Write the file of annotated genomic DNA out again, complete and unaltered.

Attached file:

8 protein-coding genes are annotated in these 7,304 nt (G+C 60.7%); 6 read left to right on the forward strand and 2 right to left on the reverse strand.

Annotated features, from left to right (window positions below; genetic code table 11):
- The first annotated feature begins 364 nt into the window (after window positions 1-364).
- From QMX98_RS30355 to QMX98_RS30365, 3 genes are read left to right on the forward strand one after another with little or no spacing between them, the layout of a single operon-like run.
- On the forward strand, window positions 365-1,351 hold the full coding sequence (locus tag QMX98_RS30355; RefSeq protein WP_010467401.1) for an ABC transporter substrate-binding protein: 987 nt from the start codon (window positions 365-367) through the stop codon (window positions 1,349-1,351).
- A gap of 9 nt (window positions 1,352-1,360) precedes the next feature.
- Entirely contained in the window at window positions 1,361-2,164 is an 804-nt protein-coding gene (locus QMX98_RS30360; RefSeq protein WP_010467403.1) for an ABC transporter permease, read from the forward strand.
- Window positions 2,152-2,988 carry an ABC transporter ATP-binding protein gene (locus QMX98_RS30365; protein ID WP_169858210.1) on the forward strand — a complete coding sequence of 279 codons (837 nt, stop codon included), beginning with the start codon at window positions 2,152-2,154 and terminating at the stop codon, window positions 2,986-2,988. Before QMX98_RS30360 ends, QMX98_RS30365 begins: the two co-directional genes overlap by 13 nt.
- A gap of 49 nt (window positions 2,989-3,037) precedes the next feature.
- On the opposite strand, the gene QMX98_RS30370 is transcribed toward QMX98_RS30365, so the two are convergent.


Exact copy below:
8 protein-coding genes are annotated in these 7,304 nt (G+C 60.7%); 6 read left to right on the forward strand and 2 right to left on the reverse strand.

Annotated features, from left to right (window positions below; genetic code table 11):
- The first annotated feature begins 364 nt into the window (after window positions 1-364).
- From QMX98_RS30355 to QMX98_RS30365, 3 genes are read left to right on the forward strand one after another with little or no spacing between them, the layout of a single operon-like run.
- On the forward strand, window positions 365-1,351 hold the full coding sequence (locus tag QMX98_RS30355; RefSeq protein WP_010467401.1) for an ABC transporter substrate-binding protein: 987 nt from the start codon (window positions 365-367) through the stop codon (window positions 1,349-1,351).
- A gap of 9 nt (window positions 1,352-1,360) precedes the next feature.
- Entirely contained in the window at window positions 1,361-2,164 is an 804-nt protein-coding gene (locus QMX98_RS30360; RefSeq protein WP_010467403.1) for an ABC transporter permease, read from the forward strand.
- Window positions 2,152-2,988 carry an ABC transporter ATP-binding protein gene (locus QMX98_RS30365; protein ID WP_169858210.1) on the forward strand — a complete coding sequence of 279 codons (837 nt, stop codon included), beginning with the start codon at window positions 2,152-2,154 and terminating at the stop codon, window positions 2,986-2,988. Before QMX98_RS30360 ends, QMX98_RS30365 begins: the two co-directional genes overlap by 13 nt.
- A gap of 49 nt (window positions 2,989-3,037) precedes the next feature.
- On the opposite strand, the gene QMX98_RS30370 is transcribed toward QMX98_RS30365, so the two are convergent.